This beer is a better alternative to your average domestic lager, but I would not characterize it as a craft or microbrew. Since it is light and refreshing, drink it in the sun when it’s really cold and don’t let it get warm. Another light refreshing beer that I consider to be a better beer is, Magic Hat #9. Also, this beer is brewed in South Carolina despite its claim to be “Florida’s Honey Beer”, however they will be opening in Orlando this year.

Thanks Tom for the commentary. It’s good to see an owner who cares to defend his home brew.

Mama’s Little Yella Pils

1 Feb

Although I normally associate canned beer with Nascar, mud wrestling, above ground pools and monster trucks, I have made an exception with this beer and for good reason.

Mama’s Little Yella Pils is an oxymoron in a can.  It is a good craft beer in a can, which you rarely ever see.

Oskar Blues Brewery, based out of Colorado, holds a philosophy that cans are better. According the Oskar Blues website, founder Dale Katechis started putting his nice beers in cans because he thought it was “hilarious” and good for outdoor activities. He then later kept the idea after he discovered the benefits of cans.

Ever wondered why most beer bottles are the dark copper color? To keep out the light. Beer will skunk if exposed to light during the fermentation process. To “skunk” means to become foul smelling and tasting. And since metal is impenetrable by light, the Oskar Blues beers run no risk of this. Cans are also portable and durable if you are taking them outdoors. I have seen a group of snowboarders icing an Oskar Blues beer in the snow during a break from the slopes in Steamboat Spring, Colorado a few years ago.

In addition to this, cans can be more efficiently transported (which uses less fuel) and are more likely to be recycled.

This beer is a traditional Pilsner and has won multiple awards including Top 10 US Pilsners by the New York Times.

At 5.3 percent alcohol this beer is light and refreshing with a citrus tang. It foams up nicely and has a consistent flow of carbonation and a light layer of foam throughout the whole time you are drinking it, never falling prey to flat beer syndrome.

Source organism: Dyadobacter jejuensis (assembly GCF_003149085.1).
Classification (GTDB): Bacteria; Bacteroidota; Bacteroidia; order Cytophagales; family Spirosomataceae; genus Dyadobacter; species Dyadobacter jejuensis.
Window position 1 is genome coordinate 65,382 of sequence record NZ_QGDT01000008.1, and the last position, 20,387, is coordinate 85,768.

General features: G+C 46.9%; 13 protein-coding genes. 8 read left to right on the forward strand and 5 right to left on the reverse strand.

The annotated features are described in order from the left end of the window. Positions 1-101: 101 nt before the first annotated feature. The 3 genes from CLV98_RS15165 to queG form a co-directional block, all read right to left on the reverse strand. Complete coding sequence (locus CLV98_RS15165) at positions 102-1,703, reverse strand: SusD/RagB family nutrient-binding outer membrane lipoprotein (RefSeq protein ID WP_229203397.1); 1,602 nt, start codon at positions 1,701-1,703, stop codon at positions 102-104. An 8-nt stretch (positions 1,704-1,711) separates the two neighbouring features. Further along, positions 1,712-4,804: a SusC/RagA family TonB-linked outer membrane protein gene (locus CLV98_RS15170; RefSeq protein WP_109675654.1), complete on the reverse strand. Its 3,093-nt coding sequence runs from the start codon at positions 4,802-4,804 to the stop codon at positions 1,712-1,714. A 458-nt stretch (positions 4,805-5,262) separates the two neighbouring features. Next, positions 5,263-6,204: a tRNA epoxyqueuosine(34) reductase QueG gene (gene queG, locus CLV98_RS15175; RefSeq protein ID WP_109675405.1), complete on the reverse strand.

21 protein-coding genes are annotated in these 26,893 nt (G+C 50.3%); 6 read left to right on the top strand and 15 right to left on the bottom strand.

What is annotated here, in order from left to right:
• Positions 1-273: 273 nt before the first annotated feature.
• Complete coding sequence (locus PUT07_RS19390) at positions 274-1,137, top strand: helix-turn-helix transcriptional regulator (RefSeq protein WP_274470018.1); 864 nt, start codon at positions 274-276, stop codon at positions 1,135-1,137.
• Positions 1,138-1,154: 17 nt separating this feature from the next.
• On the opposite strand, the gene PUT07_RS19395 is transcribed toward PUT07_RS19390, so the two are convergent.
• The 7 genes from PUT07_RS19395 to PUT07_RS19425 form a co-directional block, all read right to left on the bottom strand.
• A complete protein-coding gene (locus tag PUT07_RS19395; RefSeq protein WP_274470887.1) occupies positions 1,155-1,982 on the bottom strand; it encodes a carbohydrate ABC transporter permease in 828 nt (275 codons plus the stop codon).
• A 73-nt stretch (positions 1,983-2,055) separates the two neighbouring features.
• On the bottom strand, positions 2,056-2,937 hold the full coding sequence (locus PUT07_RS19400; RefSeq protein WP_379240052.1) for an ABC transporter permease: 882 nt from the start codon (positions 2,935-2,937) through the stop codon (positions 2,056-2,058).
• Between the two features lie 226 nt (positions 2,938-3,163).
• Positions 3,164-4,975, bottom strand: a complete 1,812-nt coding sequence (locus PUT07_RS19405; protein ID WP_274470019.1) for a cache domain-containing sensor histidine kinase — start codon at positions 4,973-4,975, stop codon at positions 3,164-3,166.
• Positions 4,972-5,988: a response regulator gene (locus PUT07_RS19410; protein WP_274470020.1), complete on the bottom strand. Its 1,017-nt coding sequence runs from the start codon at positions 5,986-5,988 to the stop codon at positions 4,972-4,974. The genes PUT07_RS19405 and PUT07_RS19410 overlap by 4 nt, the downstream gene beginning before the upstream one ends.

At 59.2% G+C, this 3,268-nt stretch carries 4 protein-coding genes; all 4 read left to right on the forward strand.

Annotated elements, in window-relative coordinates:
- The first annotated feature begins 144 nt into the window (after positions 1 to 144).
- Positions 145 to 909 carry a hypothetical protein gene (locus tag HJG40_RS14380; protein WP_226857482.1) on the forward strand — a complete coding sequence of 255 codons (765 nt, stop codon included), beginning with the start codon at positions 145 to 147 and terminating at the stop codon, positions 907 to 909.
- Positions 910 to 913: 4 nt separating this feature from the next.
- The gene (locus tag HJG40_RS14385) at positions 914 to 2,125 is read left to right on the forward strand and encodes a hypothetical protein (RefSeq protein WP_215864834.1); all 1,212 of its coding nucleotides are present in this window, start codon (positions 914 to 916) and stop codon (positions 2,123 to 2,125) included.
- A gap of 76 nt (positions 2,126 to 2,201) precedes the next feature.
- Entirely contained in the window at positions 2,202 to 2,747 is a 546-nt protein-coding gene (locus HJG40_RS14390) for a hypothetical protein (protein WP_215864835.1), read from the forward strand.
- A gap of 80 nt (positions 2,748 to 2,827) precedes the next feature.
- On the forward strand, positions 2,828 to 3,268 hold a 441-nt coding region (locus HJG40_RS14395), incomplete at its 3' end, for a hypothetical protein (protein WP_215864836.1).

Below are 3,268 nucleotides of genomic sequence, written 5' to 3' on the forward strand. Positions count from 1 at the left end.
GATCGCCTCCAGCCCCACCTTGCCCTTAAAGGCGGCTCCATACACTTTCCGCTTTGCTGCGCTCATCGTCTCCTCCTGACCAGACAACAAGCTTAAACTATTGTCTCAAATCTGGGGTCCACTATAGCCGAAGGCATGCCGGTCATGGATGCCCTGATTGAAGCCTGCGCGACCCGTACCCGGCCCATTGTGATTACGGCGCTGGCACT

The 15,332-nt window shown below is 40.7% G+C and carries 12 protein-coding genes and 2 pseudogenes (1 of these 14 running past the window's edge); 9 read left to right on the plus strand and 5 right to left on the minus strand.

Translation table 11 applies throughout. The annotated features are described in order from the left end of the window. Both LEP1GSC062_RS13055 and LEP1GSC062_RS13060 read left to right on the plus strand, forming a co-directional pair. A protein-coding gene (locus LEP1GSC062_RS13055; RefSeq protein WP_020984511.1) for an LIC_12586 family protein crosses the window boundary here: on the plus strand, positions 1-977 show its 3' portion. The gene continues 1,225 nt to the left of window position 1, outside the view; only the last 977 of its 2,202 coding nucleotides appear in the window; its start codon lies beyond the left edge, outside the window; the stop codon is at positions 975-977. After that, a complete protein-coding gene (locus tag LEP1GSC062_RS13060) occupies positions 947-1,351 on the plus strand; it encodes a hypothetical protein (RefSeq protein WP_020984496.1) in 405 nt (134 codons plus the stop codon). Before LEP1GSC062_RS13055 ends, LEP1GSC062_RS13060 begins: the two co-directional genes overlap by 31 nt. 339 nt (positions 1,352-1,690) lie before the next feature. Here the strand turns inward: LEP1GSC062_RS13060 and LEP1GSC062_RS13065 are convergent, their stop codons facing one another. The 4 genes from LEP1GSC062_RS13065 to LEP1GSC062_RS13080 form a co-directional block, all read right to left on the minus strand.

This beer is made with 100 percent pale malt and is sweet, enjoyable and ever so slightly bitter. It is very cloudy and a pretty golden color. One problem I had with this beer is the smell. It is quite musty and not sweet, floral or appealing at all. Other than that, this is a good beer. Although I can’t say I normally am too keen on pilsners in general, I enjoyed this beer.

Still holding carbonation and foam toward the end of the beer = good

It’s not overly heavy – definitely a good girl beer. It is also not overpowered by fruit either.

Don’t judge a book by its cover, and in this case, don’t judge a beer by its can.

Abita’s SOS (Save Our Shores) Beer – A Charitable Pilsner

26 Jan

SOS Beer If you have ever wanted to feel good about yourself while drinking beer,   this may be your prime opportunity. Abita’s SOS – A Charitable Pilsner is  part of a program created by Abita (Louisiana’s most recognized beer  producer) and the Louisiana Seafood Promotion & Marketing Board. 75  cents of each bottle sold and 100 percent off merchandise will go to the  SOS fund, which aims to restore Louisiana’s environment and industry  that was destroyed as a result of the BP oil spill.

This unfiltered Weizen Pilsner is  an orange-amber color and gives off  a very slight floral aroma (typical of many Pilsners.) “Weizen” means  wheat beer, which are typically made with malted barley. “Pilsner” means  a pale lager that is generally hoppy, or bitter, in taste as opposed to your  classic pale lagers such Bud Light and Miller Light. SOS is hopped with  German and Stereling Perle hops. Filtering refers to a process the removes  excess ingredients such as tiny pieces of barley that make the beer cloudy  in appearance and may result in sediment at the bottom of the beer. Since  this beer is NOT filtered it is cloudy, such as Blue Moon would be, but lacks sediments. Unfiltered beers are thought to be more nutritious and maintain natural carbonation.

This beer has a slight bite to it upon first sip. It is light and slightly hoppy, leaving no aftertaste. There is a slight fruit taste but not so much that the fruit is identifiable. After the first few sips, after one becomes accustomed to the hops, it is enjoyable. For some reason the carbonation and foam seemed to be perfect, even after sitting out for a little while. It is a true cross between a wheat beer and pilsner, having all the following qualities: slightly bitter, slight floral smell, golden color and light. I would not describe this beer as full-bodied but it is not thin either. It is rich, but not overwhelming.

SOS is 7 percent alcohol (your typical Bud Light is 4.2) and only comes in 22-ounce bottle. It ranges in price from $4 to $5 and can be found at most liquor stores or world markets. Because of the large bottle and high alcohol content, drinking one bottle would be equivalent to drinking about 4 Bud Light bottles, so be aware of this.

For the price, this is a good beer. It’s mild and would be a good starting place for girls that want to try a new beer without running of risk of getting a beer they hate. Don’t judge by first sip, the hops can be striking at first. Maybe consider splitting with someone else. Overall, SOS is a pleasant beer worth a try AND it comes in a really cool bottle.